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Commodity Markets

Introduction

 

What is a commodity? 

 

A commodity is a good, merchandise, or, a raw material which has a value, and, at the same time, can be used for commercial purposes. Rice, wheat, pulses, etc. are some of the common types of commodities, whereas gold, silver, etc. are considered to be important investment – grade commodities. Commodity prices are driven by both, the supply of both, local and global markets, and demand scenarios. Local Markets where commodities are purchased and sold are called Mandis, whereas, local intermediaries through which they are sold are called Arthiyas Mandi Fees. Commodity markets were developed much before equity or bond markets.

 

Need for commodity markets arises because every country has its own demographics, and any investment decision in a country is taken after evaluating the factors that affect the GDP of that country. For example, Saudi Arabia is an oil-producing country, and any change in prices of oil can change the flow of investments in Saudi Arabia. There are various companies who have an indirect exposure into the commodity business, for example, ONGC, etc.

 

A major cost of any company is the cost of raw materials it purchases; raw materials are most of the times a kind of commodity. This means that any company which wants to reduce these costs, should have good knowledge about the commodities that they deal in so that the future price movements can be made about that commodity.

 

One more reason is that commodity stocks represent almost 15% of the Nifty Index. A market reacts when there is any major news about a commodity. This means that an investor who has purchased a fund which represents NIFTY for example, should have an idea about commodities to correctly predict the price movements.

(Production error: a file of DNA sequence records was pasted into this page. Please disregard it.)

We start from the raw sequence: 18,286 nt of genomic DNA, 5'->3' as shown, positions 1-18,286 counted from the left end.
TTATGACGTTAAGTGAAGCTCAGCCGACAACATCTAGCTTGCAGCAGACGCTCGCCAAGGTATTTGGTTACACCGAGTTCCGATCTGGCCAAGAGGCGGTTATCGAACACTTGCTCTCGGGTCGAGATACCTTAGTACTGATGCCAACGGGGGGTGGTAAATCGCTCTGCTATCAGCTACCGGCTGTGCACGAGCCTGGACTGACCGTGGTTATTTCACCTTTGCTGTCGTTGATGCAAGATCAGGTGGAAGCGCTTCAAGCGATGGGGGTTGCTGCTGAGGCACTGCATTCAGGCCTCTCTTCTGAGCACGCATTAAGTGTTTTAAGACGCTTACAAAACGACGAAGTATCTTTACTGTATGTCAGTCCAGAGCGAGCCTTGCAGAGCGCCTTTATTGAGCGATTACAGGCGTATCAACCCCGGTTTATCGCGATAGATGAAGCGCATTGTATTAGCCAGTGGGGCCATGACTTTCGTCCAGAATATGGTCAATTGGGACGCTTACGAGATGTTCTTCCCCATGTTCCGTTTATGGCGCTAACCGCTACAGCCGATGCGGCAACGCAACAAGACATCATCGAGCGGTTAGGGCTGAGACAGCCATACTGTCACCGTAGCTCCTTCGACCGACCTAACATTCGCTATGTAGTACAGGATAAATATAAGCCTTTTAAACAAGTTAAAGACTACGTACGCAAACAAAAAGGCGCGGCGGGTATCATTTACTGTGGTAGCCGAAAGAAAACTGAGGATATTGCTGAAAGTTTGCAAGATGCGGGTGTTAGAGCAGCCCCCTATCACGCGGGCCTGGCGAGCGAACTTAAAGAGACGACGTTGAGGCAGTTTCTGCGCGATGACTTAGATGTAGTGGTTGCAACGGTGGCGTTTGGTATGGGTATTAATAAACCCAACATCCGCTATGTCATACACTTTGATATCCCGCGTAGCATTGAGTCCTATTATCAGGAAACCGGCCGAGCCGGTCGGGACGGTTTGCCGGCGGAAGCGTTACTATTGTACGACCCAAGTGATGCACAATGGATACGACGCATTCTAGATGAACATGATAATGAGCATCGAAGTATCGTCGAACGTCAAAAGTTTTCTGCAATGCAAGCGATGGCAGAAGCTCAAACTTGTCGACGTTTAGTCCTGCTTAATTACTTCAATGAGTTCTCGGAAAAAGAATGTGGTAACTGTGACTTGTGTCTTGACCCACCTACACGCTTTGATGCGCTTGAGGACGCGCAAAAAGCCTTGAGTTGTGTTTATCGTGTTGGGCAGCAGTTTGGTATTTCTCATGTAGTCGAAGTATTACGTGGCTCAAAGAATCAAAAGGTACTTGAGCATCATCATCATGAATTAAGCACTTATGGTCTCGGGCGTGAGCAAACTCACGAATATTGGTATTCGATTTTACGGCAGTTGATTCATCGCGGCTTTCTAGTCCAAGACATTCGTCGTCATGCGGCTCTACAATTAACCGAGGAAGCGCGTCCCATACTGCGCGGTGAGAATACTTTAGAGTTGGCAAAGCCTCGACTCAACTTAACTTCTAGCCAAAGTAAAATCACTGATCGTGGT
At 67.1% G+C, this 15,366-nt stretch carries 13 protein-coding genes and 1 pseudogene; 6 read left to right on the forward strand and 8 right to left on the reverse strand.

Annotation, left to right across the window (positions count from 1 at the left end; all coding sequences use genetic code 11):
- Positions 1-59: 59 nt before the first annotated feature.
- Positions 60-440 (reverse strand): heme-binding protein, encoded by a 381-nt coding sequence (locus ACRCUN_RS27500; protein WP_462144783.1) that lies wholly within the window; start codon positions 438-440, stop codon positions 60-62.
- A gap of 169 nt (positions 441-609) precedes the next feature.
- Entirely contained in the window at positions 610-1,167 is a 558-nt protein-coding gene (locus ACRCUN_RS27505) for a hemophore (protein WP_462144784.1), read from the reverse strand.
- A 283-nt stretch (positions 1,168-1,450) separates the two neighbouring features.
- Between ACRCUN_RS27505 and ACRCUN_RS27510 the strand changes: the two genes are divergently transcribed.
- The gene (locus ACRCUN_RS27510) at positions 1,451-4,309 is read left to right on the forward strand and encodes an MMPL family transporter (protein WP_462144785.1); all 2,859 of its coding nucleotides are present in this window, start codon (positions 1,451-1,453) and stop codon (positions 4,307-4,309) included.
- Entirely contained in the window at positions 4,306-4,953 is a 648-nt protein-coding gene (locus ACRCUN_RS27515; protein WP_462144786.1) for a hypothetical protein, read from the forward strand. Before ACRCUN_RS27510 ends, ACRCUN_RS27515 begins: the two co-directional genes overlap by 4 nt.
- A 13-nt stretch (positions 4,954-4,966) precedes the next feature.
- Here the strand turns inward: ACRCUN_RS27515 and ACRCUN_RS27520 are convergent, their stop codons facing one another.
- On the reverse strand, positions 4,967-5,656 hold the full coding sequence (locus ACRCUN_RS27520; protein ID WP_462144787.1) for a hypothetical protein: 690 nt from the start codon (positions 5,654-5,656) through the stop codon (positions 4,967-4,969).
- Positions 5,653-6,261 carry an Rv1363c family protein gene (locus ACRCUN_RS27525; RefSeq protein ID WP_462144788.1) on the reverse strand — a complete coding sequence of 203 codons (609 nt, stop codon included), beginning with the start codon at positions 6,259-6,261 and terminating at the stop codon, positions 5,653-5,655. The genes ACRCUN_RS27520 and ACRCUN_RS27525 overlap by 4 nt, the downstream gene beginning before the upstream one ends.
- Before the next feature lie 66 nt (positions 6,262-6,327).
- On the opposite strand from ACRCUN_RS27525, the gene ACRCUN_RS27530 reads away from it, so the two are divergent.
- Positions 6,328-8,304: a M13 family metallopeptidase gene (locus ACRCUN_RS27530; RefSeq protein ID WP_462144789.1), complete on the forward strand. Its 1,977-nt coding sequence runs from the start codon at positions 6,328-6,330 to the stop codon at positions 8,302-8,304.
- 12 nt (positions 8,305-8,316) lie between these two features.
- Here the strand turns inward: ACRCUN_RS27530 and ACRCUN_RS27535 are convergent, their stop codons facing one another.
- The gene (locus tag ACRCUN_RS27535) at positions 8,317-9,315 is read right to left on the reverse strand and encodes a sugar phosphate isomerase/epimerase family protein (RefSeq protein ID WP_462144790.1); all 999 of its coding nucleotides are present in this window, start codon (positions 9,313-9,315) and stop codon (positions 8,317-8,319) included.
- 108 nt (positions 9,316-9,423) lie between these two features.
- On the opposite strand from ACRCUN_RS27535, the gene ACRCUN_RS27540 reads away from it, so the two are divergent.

Various fund managers consider commodities as an important investment vehicle because commodities move in opposite directions when compared to the equity markets.

 

Commodity markets are considered to be more volatile than the equity markets, and more specialisation is required for these markets. Due to their extreme nature, anyone who wants to generate profits from these markets should be skilled and have expert knowledge.


It is seen that picking a skilled manager is considered important when selecting a fund which deals in commodities because the difference between the returns of a top-quartile fund, and a bottom quartile fund are significant. Major differences in a fund’s returns are not that significant in equity markets. 

 

Having an exposure into a commodity can provide an investor with diversification benefits. Next, we will learn the different classifications of commodities that will help you to make a diversified portfolio.

 

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